A belated Happy New Year to you all. The end-of-the-year crunch is over, and I’m ready to begin another year of blogging after some badly-needed time off. (A big thank-you to the Older Brother for putting up a fresh post while I was still on vacation.)
My goal before starting a new year was to get all my digital files organized. Part of the end-of-the-year crunch for me was finishing the updated version of Fat Head, which will be out soon. (I’ll write more on that when it’s available.) Video files take up enormous hard-drive space, and I’d gotten into the habit of buying an external drive, filling it up, then buying another one.
As a result, I ended up with multiple drives that each contained some combination of family video projects, music projects, programming projects, and Fat Head materials … old version, new version, video interviews for the upcoming book, speeches, YouTube videos, cruise roast, graphics, etc. Good lucking finding that one specific file when I needed it. I’d end up plugging in a drive, searching the contents, plugging in another drive, searching the contents, lather, rinse, repeat, say bad words, repeat again. Since gargantuan external drives are relatively new, I also had an entirely different set of files burned to dozens and dozens of DVDs.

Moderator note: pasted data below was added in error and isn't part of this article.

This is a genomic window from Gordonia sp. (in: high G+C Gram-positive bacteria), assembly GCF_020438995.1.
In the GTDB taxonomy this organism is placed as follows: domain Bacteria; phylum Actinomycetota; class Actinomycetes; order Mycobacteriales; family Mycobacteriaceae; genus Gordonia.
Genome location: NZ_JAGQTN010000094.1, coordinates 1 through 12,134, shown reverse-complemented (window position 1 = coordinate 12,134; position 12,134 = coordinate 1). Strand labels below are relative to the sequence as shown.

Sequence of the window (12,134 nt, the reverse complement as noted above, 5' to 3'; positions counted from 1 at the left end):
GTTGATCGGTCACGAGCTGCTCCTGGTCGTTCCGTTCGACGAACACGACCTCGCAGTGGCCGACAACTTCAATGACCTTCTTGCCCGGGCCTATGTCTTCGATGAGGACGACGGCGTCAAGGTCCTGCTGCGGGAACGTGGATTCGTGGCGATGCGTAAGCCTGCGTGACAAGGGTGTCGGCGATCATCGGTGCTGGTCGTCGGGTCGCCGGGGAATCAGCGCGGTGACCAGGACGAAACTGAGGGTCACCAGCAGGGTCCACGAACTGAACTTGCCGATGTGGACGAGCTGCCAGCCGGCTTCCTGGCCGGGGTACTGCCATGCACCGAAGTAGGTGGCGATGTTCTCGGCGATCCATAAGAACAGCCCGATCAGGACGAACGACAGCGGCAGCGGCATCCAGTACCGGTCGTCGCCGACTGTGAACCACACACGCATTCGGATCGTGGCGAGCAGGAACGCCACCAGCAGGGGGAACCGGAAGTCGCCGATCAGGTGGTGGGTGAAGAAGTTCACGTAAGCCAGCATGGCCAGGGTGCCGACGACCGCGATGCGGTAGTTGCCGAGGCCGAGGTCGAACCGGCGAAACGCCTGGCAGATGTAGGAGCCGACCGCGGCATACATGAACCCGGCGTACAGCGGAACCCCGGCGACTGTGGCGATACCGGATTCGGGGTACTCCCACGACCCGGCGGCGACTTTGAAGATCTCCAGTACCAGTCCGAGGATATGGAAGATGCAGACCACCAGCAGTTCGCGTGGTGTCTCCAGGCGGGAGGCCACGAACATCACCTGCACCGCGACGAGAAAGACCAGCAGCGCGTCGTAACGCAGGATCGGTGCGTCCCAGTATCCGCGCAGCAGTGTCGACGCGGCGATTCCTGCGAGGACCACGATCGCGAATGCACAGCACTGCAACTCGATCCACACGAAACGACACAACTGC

So both before and after our trip to Illinois, I spent long days cataloging everything on my existing drives and DVDs and then organizing everything on new drives. Now there’s one drive for all Fat Head materials, one drive for all the family videos, one for all my music projects, etc. (Actually, there are two identical drives for each category. I never rely on a single backup.)
I bought Chareva a new iMac for Christmas, so she’s going through a similar process now, organizing the hundreds of graphics she’s produced for me over the years. She’ll need to be able to find them when she starts illustrating the book and companion DVD that’s on our to-do list for the year.
The other big project was organizing the hundreds of articles and studies I’ve collected since making Fat Head. In the past, I tried savings links or files in folders on my hard drive, but that didn’t help much. I had a folder named Cancer and another named Sugar. Okay, so I come across a study suggesting that fructose may drive cancer … which folder do I choose? And will I remember which one I chose later?
Then there was the issue of useless file names. Download a PDF of a study, and it may have a name along the lines of AJCN.2010-v131.213:217.pdf. I have a good memory, but it’s not exactly photographic, so of course I lost track of which files contained which studies. A reader would email to ask if I knew of any studies on, say, low-carb diets and kidney issues, and I’d think, “Sure, I have one … somewhere.”